NASA researchers at the Jet Propulsion Laboratory said the midair explosion, centered over California's Central Valley east of the San Francisco Bay area, was the equivalent of the detonation of about 3.8 kilotons of TNT—about one quarter the energy released by the atomic bomb dropped on Hiroshima, Japan, in 1945.
"The meteor was probably about the size of an SUV," said Donald Yeomans, manager of NASA's Near-Earth Object Program Office at the laboratory, in Pasadena, Calif. "This was a big one. An event of this size might happen about once a year, but most of them occur over the ocean or an uninhabited area."
There were no reports Monday that any fragments of the object had reached the ground or caused any damage. No major telescope in the region tracked the early-morning fireball. NASA astronomers said the explosion might have been five to 10 miles high, which was high enough to let the sound spread widely.
Each day, countless meteors reach Earth's atmosphere. Most are smaller than a grain of sand, according to the American Meteor Society, and usually burn up before they hit Earth's surface.
Sunday's eye-catching event occurred at the height of the annual Lyrid meteor shower, which happens every April as Earth plows through the dust and debris trailing a comet called Thatcher. People have been observing its annual shower of shooting stars for more than 2,600 years. Astronomers usually expect about 20 meteors per hour during the Lyrid shower, with outbursts as high as 100 meteors per hour.
Generally, comet debris can hit Earth's atmosphere at speeds as fast as 110,000 miles per hour. The heat from the friction of its descent into the denser air can ignite the dust and debris in a display of astronomical fireworks. Skywatchers have reported dazzling fireballs, like Sunday's, during Lyrid showers in previous years.
In the far distant past, immense meteorites—meteors that slam into Earth—likely contributed to the demise of the dinosaurs. The largest meteorite found weighs nearly 60 tons. Called Hoba, it is an iron boulder thought to have landed about 80,000 years ago, in present-day Namibia.
On rare occasions, the falling bits of space debris do hit now-populated areas. There is no record of anyone ever having been killed by a meteorite, but in recent years, there have been verified accounts of a meteorite hitting a bedroom in Alabama, a dining room in Connecticut and a parked car in Peekskill, N.Y.
NASA Calls Meteor Eruption "Huge Event"
If you heard a large boom just before 8am Sunday, you weren't alone.
Dr. Bill Cooke with the Lead, NASA Meteroid Environments Office said the meteor eruption caused quite the commotion.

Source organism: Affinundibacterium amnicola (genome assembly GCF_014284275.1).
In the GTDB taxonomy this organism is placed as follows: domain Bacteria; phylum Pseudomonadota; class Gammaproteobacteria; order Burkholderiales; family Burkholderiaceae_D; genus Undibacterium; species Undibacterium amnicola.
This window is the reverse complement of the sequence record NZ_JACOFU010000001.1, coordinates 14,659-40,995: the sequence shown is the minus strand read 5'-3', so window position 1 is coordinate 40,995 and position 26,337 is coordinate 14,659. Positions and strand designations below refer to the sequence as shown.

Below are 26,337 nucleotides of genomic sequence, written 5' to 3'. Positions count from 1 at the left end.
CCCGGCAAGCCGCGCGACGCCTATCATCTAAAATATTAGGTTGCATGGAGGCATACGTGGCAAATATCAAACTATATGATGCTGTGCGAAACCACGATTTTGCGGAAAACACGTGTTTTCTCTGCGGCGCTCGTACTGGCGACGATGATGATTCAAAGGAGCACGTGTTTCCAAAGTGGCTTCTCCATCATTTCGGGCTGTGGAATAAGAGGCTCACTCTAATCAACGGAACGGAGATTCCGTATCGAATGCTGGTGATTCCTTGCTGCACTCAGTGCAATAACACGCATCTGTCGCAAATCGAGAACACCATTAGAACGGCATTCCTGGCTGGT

Cooke said the meteor's energy was a whopping 3.8 kilotons of TNT. That's about one fourth of the "little boy" bomb, which was dropped on Hiroshima during WWII.
"This meteor was about the size of a minivan and had a mass somewhere around 70 metric tons. So if you can imagine a boulder about the size of a minivan with mass of 70 tons, you get a pretty good idea what the meteor was like."
NASA believes the meteor exploded in the atmosphere over California, somewhere between Sacramento and Fresno.
Cooke said the meteor was probably moving at about 33,000 miles per hour.
He said it probably came from the asteroid belt and exploded in the upper atmosphere and spread meteorites in eastern California, near the Nevada border.
I asked Cooke what was the loud boom everyone heard?
"When they get low in the atmosphere, the pressure in front of them builds up to the point where the meteor simply breaks apart and it does so violently it creates an explosion. The sound you heard was probably build up from that over pressure and the shock wave generated from that explosion."
Cooke said you would think they are dangerous, but in all of recorded history, only one person has ever been hit a meteorite
A Canadian scientist who specializes in meteor sound waves said Monday the infrasonic signal from Sunday’s event felt over a wide swath of Northern Nevada and California was “very strong” and lasted more than 18 minutes at a monitoring station 400 miles away.
Infrasound is low-frequency sound below the threshold of the human hearing range of 20 Hertz.
Elizabeth Silber of the Meteor Physics Group at the University of Western Ontario said the meteor – also called a bolide – exploded just before 8 a.m. on Sunday above the western slope of the Sierra, south and west of Reno and roughly halfway between Sacramento and Fresno.
Witnesses from Elko County in Nevada to Riverside County in Southern California reported seeing the bolide streaking across the sky. The sonic boom caused by the meteor exploding in Earth’s atmosphere was heard – and felt – from Reno and Lake Tahoe to Bakersfield, Calif.
The event was recorded by two infrasound monitoring stations of the Comprehensive Nuclear-Test-Ban Treaty Organization’s International Monitoring System, one in Washington State and the other near the California-Mexico border. The IMS stations “listen” for illicit explosions, Sibler said.